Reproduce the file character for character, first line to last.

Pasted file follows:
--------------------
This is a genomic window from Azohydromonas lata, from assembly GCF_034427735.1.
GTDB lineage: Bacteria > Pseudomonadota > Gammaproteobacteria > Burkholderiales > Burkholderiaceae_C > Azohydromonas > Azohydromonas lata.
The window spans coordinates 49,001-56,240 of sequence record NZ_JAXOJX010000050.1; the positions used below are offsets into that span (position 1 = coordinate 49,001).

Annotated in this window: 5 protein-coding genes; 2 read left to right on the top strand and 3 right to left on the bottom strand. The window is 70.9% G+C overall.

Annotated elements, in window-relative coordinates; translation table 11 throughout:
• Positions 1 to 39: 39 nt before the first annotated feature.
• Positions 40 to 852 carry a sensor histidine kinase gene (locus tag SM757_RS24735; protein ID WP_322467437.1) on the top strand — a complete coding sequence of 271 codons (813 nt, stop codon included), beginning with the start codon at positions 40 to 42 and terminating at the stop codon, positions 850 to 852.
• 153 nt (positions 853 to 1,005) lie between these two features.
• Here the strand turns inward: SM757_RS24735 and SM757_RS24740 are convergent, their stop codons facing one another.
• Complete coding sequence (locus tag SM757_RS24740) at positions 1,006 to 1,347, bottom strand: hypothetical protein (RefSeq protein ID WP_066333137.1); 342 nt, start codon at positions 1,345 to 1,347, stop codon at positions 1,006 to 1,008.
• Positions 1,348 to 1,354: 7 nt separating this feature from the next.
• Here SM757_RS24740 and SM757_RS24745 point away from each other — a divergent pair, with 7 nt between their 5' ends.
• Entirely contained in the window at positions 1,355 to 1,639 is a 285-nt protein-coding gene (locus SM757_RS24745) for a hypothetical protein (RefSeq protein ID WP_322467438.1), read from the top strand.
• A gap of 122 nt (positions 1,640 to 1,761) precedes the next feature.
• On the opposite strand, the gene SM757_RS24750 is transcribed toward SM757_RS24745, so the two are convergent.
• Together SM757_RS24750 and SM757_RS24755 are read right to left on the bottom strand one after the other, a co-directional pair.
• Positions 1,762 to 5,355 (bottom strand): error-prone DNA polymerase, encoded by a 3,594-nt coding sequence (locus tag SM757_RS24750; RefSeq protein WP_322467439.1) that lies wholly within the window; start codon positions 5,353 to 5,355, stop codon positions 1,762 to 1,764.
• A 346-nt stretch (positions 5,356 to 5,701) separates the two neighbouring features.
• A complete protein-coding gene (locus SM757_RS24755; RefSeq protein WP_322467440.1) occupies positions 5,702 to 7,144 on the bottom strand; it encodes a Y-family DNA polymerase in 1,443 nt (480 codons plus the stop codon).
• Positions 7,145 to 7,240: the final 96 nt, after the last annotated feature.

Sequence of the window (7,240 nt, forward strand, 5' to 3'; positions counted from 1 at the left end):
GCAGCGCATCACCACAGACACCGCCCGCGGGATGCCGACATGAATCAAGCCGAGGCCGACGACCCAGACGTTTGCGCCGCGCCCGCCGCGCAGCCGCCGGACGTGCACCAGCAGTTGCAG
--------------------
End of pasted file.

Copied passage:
This is a genomic window from Azohydromonas lata, from assembly GCF_034427735.1.
GTDB lineage: Bacteria > Pseudomonadota > Gammaproteobacteria > Burkholderiales > Burkholderiaceae_C > Azohydromonas > Azohydromonas lata.
The window spans coordinates 49,001-56,240 of sequence record NZ_JAXOJX010000050.1; the positions used below are offsets into that span (position 1 = coordinate 49,001).

Annotated in this window: 5 protein-coding genes; 2 read left to right on the top strand and 3 right to left on the bottom strand. The window is 70.9% G+C overall.

Annotated elements, in window-relative coordinates; translation table 11 throughout:
• Positions 1 to 39: 39 nt before the first annotated feature.
• Positions 40 to 852 carry a sensor histidine kinase gene (locus tag SM757_RS24735; protein ID WP_322467437.1) on the top strand — a complete coding sequence of 271 codons (813 nt, stop codon included), beginning with the start codon at positions 40 to 42 and terminating at the stop codon, positions 850 to 852.
• 153 nt (positions 853 to 1,005) lie between these two features.
• Here the strand turns inward: SM757_RS24735 and SM757_RS24740 are convergent, their stop codons facing one another.
• Complete coding sequence (locus tag SM757_RS24740) at positions 1,006 to 1,347, bottom strand: hypothetical protein (RefSeq protein ID WP_066333137.1); 342 nt, start codon at positions 1,345 to 1,347, stop codon at positions 1,006 to 1,008.
• Positions 1,348 to 1,354: 7 nt separating this feature from the next.
• Here SM757_RS24740 and SM757_RS24745 point away from each other — a divergent pair, with 7 nt between their 5' ends.
• Entirely contained in the window at positions 1,355 to 1,639 is a 285-nt protein-coding gene (locus SM757_RS24745) for a hypothetical protein (RefSeq protein ID WP_322467438.1), read from the top strand.
• A gap of 122 nt (positions 1,640 to 1,761) precedes the next feature.
• On the opposite strand, the gene SM757_RS24750 is transcribed toward SM757_RS24745, so the two are convergent.
• Together SM757_RS24750 and SM757_RS24755 are read right to left on the bottom strand one after the other, a co-directional pair.
• Positions 1,762 to 5,355 (bottom strand): error-prone DNA polymerase, encoded by a 3,594-nt coding sequence (locus tag SM757_RS24750; RefSeq protein WP_322467439.1) that lies wholly within the window; start codon positions 5,353 to 5,355, stop codon positions 1,762 to 1,764.
• A 346-nt stretch (positions 5,356 to 5,701) separates the two neighbouring features.
• A complete protein-coding gene (locus SM757_RS24755; RefSeq protein WP_322467440.1) occupies positions 5,702 to 7,144 on the bottom strand; it encodes a Y-family DNA polymerase in 1,443 nt (480 codons plus the stop codon).
• Positions 7,145 to 7,240: the final 96 nt, after the last annotated feature.

Sequence of the window (7,240 nt, forward strand, 5' to 3'; positions counted from 1 at the left end):
GCAGCGCATCACCACAGACACCGCCCGCGGGATGCCGACATGAATCAAGCCGAGGCCGACGACCCAGACGTTTGCGCCGCGCCCGCCGCGCAGCCGCCGGACGTGCACCAGCAGTTGCAG